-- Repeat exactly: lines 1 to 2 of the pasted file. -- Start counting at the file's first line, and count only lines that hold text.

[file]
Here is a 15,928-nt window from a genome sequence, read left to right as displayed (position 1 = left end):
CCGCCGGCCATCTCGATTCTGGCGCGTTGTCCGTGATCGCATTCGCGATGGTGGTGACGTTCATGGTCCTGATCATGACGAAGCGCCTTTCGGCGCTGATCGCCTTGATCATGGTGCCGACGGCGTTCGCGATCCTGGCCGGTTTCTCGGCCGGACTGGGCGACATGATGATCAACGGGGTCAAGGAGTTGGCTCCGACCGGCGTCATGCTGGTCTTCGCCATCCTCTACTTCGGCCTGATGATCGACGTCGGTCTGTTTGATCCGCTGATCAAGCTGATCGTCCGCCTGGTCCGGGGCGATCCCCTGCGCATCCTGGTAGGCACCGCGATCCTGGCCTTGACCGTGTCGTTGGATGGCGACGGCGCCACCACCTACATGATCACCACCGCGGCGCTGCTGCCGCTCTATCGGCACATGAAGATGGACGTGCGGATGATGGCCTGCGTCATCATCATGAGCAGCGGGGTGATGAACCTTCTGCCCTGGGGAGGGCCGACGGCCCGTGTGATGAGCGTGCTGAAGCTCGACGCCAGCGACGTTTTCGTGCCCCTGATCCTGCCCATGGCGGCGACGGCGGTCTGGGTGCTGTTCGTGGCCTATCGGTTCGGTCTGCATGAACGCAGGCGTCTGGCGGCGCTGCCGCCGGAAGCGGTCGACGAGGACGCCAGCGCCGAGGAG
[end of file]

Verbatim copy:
Here is a 15,928-nt window from a genome sequence, read left to right as displayed (position 1 = left end):
CCGCCGGCCATCTCGATTCTGGCGCGTTGTCCGTGATCGCATTCGCGATGGTGGTGACGTTCATGGTCCTGATCATGACGAAGCGCCTTTCGGCGCTGATCGCCTTGATCATGGTGCCGACGGCGTTCGCGATCCTGGCCGGTTTCTCGGCCGGACTGGGCGACATGATGATCAACGGGGTCAAGGAGTTGGCTCCGACCGGCGTCATGCTGGTCTTCGCCATCCTCTACTTCGGCCTGATGATCGACGTCGGTCTGTTTGATCCGCTGATCAAGCTGATCGTCCGCCTGGTCCGGGGCGATCCCCTGCGCATCCTGGTAGGCACCGCGATCCTGGCCTTGACCGTGTCGTTGGATGGCGACGGCGCCACCACCTACATGATCACCACCGCGGCGCTGCTGCCGCTCTATCGGCACATGAAGATGGACGTGCGGATGATGGCCTGCGTCATCATCATGAGCAGCGGGGTGATGAACCTTCTGCCCTGGGGAGGGCCGACGGCCCGTGTGATGAGCGTGCTGAAGCTCGACGCCAGCGACGTTTTCGTGCCCCTGATCCTGCCCATGGCGGCGACGGCGGTCTGGGTGCTGTTCGTGGCCTATCGGTTCGGTCTGCATGAACGCAGGCGTCTGGCGGCGCTGCCGCCGGAAGCGGTCGACGAGGACGCCAGCGCCGAGGAG